Saudi sovereign wealth fund buys stake in utility firm

Saudi Arabian sovereign wealth fund Sanabil and the nation's pension agency acquired 19 per cent of ACWA Power International.

The Saudi Arabian sovereign wealth fund Sanabil and the nation's pension agency acquired 19 per cent of ACWA Power International, a company that invests in power and water projects in the kingdom and regionally.

Riyadh-based ACWA issued 89.5 million new shares to Sanabil and the Saudi Public Pension Agency, each of which will sit on ACWA's board of directors, the company said yesterday. Morgan Stanley advised ACWA on the transaction, which will give Sanabil and the pension agency stakes of 13.7 per cent and 5.7 per cent, respectively. No financial details were given in the statement.

"ACWA Power has been growing rapidly and has started to expand beyond its borders in Saudi Arabia," Klaus Froehlich, Morgan Stanley's head of investment banking for the Middle East and North Africa, said today. "This transaction will allow the company to continue its growth and further compete for contracts in Saudi Arabia which are mostly government related."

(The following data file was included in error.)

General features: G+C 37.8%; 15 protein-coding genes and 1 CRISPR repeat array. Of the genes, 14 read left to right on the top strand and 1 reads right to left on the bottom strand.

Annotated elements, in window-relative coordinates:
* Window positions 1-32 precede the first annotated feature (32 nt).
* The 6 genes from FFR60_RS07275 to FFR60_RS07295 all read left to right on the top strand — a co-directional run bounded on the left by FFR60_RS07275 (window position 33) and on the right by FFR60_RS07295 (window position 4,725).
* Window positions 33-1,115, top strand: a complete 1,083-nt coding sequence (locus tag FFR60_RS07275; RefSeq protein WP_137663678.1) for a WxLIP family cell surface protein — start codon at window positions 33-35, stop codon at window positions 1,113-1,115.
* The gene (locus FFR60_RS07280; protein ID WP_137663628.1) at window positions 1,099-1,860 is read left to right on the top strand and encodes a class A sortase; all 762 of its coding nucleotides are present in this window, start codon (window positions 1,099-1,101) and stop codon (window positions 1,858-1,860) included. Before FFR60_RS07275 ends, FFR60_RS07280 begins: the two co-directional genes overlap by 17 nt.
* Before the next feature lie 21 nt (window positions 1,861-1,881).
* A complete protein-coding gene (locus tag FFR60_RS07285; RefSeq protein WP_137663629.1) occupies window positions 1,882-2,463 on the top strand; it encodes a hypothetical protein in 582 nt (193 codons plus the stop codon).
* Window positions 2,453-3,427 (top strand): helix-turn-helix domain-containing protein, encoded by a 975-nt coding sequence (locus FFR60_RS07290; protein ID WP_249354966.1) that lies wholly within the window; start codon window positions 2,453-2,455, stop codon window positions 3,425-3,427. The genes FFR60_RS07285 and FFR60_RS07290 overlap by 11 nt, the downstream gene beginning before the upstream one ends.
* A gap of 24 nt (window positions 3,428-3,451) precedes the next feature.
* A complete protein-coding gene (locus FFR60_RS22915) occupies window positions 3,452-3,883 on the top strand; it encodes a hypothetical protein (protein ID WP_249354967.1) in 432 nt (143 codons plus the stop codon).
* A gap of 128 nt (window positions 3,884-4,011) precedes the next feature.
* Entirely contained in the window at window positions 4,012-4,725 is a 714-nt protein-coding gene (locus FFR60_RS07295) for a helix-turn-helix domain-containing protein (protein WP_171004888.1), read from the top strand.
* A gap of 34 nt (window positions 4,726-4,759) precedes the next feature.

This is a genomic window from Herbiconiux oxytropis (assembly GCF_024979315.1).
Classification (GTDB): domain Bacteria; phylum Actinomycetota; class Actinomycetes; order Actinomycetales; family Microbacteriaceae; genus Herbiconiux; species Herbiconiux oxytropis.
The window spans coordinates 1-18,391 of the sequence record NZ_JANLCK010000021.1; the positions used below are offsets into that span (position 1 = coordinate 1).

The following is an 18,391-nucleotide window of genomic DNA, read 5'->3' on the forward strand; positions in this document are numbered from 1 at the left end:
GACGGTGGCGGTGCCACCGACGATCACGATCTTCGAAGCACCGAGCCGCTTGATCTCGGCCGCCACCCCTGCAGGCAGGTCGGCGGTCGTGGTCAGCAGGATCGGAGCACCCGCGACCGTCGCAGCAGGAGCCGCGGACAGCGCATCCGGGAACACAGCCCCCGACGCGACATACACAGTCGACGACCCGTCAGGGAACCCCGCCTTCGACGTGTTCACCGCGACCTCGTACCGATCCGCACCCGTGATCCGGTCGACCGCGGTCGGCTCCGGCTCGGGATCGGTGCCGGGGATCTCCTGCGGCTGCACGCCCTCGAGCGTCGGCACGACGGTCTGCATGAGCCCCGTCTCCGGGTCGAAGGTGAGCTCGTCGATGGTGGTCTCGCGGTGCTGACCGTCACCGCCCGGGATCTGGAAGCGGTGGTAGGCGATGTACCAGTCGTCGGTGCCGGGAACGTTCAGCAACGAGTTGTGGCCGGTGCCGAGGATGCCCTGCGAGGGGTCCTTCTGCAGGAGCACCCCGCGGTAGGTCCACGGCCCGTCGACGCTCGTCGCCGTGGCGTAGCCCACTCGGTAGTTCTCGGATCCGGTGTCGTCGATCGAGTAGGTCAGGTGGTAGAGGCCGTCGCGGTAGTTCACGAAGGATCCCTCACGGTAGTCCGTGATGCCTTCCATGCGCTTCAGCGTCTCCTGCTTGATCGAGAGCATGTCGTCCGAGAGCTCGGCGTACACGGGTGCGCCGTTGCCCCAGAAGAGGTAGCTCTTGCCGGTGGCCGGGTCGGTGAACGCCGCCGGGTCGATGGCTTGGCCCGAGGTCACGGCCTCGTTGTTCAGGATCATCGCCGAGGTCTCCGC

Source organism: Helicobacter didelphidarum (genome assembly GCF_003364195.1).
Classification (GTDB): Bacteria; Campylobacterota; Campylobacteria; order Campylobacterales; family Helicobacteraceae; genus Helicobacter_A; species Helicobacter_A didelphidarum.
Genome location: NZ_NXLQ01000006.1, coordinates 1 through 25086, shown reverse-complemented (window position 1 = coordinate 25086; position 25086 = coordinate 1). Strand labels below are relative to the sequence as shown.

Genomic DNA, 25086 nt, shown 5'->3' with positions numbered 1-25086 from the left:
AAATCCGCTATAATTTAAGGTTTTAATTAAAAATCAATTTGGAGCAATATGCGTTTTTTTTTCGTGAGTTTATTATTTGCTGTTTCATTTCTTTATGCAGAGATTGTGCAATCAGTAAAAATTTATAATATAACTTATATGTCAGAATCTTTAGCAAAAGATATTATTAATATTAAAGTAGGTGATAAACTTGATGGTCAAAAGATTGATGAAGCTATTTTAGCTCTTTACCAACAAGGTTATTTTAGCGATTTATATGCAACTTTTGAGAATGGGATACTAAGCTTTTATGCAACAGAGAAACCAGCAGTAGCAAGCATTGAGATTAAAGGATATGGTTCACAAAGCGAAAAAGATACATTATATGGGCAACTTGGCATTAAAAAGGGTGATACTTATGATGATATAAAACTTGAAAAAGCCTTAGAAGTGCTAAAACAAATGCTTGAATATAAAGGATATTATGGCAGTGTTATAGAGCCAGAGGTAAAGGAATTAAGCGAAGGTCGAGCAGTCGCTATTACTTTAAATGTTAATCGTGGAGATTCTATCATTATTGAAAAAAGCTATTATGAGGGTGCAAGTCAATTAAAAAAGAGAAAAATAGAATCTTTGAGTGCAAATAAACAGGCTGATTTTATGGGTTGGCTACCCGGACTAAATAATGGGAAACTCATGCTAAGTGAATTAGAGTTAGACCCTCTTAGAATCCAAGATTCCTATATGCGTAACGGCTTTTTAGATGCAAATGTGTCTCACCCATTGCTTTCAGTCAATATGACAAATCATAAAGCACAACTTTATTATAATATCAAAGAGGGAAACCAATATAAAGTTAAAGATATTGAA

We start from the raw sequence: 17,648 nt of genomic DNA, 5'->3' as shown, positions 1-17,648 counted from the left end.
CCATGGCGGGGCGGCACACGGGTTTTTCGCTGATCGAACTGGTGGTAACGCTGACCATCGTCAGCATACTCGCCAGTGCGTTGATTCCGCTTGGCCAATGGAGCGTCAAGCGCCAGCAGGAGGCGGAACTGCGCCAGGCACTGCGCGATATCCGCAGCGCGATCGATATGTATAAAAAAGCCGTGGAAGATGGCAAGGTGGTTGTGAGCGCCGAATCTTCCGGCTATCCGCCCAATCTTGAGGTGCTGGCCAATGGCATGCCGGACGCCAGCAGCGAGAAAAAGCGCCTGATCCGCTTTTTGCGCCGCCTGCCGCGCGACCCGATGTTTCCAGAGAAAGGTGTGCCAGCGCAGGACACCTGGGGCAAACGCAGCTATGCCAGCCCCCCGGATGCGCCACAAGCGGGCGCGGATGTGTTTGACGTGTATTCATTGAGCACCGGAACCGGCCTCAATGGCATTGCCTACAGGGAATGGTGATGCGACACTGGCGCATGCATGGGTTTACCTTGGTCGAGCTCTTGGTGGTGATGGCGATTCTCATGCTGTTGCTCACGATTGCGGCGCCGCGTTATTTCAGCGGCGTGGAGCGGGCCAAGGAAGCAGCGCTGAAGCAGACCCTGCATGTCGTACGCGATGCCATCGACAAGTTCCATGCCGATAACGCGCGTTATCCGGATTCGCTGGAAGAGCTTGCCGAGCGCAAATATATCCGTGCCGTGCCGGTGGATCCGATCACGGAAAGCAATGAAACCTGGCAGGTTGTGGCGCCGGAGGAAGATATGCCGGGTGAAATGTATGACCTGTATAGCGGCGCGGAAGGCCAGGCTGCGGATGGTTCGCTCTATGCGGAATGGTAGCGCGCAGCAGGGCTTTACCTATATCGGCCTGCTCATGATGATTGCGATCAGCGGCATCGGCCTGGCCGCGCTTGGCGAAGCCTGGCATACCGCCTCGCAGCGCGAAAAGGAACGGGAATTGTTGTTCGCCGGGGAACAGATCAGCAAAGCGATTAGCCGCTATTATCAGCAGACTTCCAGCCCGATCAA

Established in 2008, ACWA operates five power plants in Saudi Arabia, and was qualified to tender for projects in countries including Kuwait, Egypt and Turkey, according to its website. The company, with more than $17 billion of investments, has power generation capacity of 13,000 megawatts, it said in the statement. It also produces 2.37 million cubic meters a day of desalinated water.

ACWA owns and operates a 60-megawatt plant in Bulgaria and is developing two concentrated solar power plants in Morocco and South Africa, chief executive Paddy Padmanathan said in an interview in October. In Jordan, it has two 1.5-megawatt wind farms and a biomass plant.

Sanabil's investment is "consistent with its strategy to invest in the growth of Saudi private companies that contribute to the local economy," Ibrahim bin Muhammed Alromaih, the chief executive, said in a statement.

Saudi Arabia's $727 billion economy grew 6.8 per cent in 2012, the Finance Ministry said in its budget statement on December 29. That beat the 5.6 per cent median estimate of 16 analysts compiled by Bloomberg. The government is investing more than $500 billion on projects in infrastructure and industry.

"This is the first investment for Sanabil and it is expected to be more active in the future," Froehlich said. "It's likely to remain focused mainly on Saudi Arabia supporting the industrial expansion that is taking place there."